Mommy moments come in all forms of days at the park, backyard BBQs, or meetings at the pool. They are a great time to get to know other mothers and share activities as well as advice. But as the number of women who live with chronic illness continues to grow, so does the spontaneity of the fun of these mommy moments. For example, according to the National Fibromyalgia Association, fibromyalgia (FM) experts estimate that about 10 million Americans and approximately 5% of the population worldwide suffer with FM, one of the fastest growing auto-immune diseases in the USA. I recently attended an adoptive mom’s playgroup and within this niche group, three out of the six of us had chronic illnesses. Being aware of a friend’s limitations and challenges, acknowledging them, and just asking questions, can make a huge impact in their ability to participate and feel comfortable with their peers.
. Ask what time of the day is good for play-dates or activities. This can vary from season to season (weather affects it a great deal); and also from one illness to another. For some moms, mornings are good and afternoons are exhausting; for others it’s the other way around.
 Be flexible and don’t make her feel guilty if she must cancel. Having a chronic illness means each day is unpredictable. Last week I took one step and my knee was locked up for four days. I winced in pain as I did heat and medication therapy while my husband worked at home. All my plans were cancelled and I had no advance notice.
 Ask questions such as “how far are you comfortable walking today?” and try to accommodate. Remember a two-block walk to the park may seem like miles for her. Stairs may be difficult if not impossible so take the elevator with her. When she walks keep a pace with her and realize she may have to take rest stops even while walking small distances. Chase after her kids and let her have a few minutes of rest. Standing for long can also be challenging. What looks like a short line for the carousel may be impossible for her to withstand. Offer to stand in line and let her jump in later.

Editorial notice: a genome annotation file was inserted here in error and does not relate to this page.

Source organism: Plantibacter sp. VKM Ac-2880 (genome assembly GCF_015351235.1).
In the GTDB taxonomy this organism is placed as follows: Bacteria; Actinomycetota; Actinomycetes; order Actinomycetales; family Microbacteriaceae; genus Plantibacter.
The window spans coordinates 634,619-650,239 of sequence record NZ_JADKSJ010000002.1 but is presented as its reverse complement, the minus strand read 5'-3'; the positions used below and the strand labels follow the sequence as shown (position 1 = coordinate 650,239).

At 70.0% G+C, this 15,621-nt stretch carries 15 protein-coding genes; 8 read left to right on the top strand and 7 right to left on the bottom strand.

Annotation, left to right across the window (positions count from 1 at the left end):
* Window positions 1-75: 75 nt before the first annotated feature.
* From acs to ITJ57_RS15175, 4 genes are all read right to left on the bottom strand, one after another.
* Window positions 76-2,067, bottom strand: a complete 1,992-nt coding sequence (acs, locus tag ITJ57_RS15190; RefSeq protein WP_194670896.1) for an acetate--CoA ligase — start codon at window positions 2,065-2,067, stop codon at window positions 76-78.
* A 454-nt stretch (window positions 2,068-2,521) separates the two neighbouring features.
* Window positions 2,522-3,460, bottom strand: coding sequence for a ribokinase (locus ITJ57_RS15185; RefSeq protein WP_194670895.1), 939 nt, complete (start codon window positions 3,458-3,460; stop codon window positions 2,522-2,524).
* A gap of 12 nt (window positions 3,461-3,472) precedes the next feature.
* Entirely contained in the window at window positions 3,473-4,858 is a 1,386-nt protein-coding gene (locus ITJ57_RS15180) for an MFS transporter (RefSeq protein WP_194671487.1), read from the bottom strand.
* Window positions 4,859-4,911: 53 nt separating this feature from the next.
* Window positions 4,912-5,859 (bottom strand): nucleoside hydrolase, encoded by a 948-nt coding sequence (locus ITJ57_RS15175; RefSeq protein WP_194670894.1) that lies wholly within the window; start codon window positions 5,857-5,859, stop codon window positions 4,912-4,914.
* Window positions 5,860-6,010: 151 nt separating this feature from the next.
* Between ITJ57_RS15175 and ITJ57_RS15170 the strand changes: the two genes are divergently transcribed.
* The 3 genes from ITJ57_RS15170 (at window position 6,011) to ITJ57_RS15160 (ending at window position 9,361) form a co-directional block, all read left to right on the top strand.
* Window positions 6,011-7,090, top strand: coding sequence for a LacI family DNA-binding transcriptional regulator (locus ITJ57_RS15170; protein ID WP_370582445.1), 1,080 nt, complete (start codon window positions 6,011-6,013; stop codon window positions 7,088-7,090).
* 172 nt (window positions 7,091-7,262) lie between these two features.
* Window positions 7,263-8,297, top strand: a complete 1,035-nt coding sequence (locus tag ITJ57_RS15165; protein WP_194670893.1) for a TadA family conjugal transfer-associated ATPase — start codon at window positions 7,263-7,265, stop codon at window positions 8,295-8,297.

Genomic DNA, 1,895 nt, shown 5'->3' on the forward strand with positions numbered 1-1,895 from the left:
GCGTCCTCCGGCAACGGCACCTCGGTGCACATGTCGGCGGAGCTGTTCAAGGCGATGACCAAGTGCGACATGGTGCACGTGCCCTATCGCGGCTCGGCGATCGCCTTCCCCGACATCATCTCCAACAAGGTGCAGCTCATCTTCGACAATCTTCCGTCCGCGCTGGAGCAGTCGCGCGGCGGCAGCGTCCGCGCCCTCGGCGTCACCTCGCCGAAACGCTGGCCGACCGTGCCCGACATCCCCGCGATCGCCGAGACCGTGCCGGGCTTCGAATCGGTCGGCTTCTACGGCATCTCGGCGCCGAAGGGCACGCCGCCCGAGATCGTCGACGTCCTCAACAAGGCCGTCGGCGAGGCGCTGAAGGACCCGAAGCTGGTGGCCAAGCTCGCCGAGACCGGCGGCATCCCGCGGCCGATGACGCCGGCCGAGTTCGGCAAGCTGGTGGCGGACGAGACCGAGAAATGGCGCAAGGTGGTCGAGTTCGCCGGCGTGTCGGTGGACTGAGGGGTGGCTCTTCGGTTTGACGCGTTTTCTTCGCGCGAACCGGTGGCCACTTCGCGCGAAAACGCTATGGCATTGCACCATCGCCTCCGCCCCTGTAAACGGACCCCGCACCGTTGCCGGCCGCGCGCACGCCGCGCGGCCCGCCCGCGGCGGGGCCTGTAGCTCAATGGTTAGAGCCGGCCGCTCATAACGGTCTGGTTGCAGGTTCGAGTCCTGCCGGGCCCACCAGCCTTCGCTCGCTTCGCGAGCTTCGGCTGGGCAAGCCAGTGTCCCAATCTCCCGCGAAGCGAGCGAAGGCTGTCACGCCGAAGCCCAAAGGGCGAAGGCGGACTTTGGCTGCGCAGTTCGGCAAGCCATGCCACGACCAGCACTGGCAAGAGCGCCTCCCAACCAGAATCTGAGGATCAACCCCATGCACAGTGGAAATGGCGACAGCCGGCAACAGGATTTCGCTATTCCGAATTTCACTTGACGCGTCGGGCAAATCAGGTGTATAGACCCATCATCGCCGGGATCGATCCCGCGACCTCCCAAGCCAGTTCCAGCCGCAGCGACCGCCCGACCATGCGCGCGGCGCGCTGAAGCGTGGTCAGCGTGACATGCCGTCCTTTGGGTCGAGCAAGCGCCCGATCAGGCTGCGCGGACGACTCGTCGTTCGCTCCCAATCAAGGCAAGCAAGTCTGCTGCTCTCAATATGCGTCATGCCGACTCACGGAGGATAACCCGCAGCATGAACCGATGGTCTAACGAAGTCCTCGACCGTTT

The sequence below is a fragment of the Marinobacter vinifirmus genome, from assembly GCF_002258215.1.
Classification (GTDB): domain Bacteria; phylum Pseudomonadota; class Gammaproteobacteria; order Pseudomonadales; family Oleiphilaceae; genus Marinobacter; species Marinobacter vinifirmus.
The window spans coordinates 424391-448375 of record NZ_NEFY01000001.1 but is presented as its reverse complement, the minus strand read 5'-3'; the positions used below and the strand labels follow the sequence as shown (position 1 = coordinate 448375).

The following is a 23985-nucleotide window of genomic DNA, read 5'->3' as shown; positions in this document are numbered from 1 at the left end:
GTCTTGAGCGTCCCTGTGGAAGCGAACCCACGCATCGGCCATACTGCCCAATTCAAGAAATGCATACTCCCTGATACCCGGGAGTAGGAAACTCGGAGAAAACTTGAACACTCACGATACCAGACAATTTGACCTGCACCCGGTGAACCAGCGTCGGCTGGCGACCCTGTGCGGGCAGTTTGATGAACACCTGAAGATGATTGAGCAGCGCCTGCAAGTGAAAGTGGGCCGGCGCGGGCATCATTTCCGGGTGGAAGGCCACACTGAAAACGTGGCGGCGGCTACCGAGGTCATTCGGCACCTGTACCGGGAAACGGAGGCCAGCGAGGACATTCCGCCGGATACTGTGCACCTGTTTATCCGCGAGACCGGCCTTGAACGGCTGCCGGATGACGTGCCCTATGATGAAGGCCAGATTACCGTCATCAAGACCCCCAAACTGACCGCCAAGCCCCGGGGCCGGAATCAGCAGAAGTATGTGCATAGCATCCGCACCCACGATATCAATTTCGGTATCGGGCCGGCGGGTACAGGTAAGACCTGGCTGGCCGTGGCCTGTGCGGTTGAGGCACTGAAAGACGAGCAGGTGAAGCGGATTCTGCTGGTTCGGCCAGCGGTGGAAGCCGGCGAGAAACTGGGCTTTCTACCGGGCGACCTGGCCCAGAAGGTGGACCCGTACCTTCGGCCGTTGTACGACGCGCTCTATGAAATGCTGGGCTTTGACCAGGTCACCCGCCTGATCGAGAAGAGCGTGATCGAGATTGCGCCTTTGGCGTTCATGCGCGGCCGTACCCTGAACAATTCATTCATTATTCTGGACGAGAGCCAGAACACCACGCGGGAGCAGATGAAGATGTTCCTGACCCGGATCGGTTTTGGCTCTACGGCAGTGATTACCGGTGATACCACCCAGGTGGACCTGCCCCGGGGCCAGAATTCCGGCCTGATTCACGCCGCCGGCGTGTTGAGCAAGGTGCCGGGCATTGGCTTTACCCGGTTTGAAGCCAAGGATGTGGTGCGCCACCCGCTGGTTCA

Ask polite questions about her illness, such as “what is your greatest challenge?” Avoid telling her about the cures you’ve heard for her illness; the products you may sell that could help her; or about your mother’s cousin’s sister who has the same illness but still manages to raise five children and work full-time.
 Be aware of simple things that may be difficult for her. For example, if you go to the beach, you may want to ask her if she would like to be dropped off while you find a parking spot; she may not be able to sit on the ground so bring a few lawn chairs so she isn’t the only one two feet above the rest of your friends. She will likely be limited in her sun-exposure. She may not be able to carry as much picnic items as you can from the car. While you don’t want to make her feel helpless, nor does she want you to make a big deal out of it, just be aware that she may need some extra considerations.
 Don’t assume that she can take care of your children, even for five minutes, unless she volunteers. Child-caring is exhausting and caring for her own may be zapping her of the little strength she already has. Plus, if your kids are prone to run out into the street, realize that she may not physically be able to chase them.
 Plan activities that she can participate in. While you may love your stroller exercise groups, and mommy and me gym classes, these may not be options for her. Ask her what kinds of things she likes to do and then join her for these. Keep the activities under three hours; while you may spend six hours at the zoo, affirm that you completely understand she needs to get home. Don’t say, “a little more exercise may do you some good!”
 Lastly, tell her what every mom longs to hear: “I don’t know how you do it. I really admire your perseverance and strength.”
Lisa Copen is editor of “HopeKeepers Magazine,” mom of a 3-year-old, lives with rheumatoid arthritis, & author of "Why Can't I Make People Understand? Discovering the Validation Those with Chronic Illness Seek & Why." Visit her ministry at http://www.restministries.org or find out 497 additional ways to encourage a chronically ill friend at in her newest book “Beyond Casseroles: 505 Ways to Encourage a Chronically Ill Friend” at http://www.restministries.org/comfortzone/item3.htm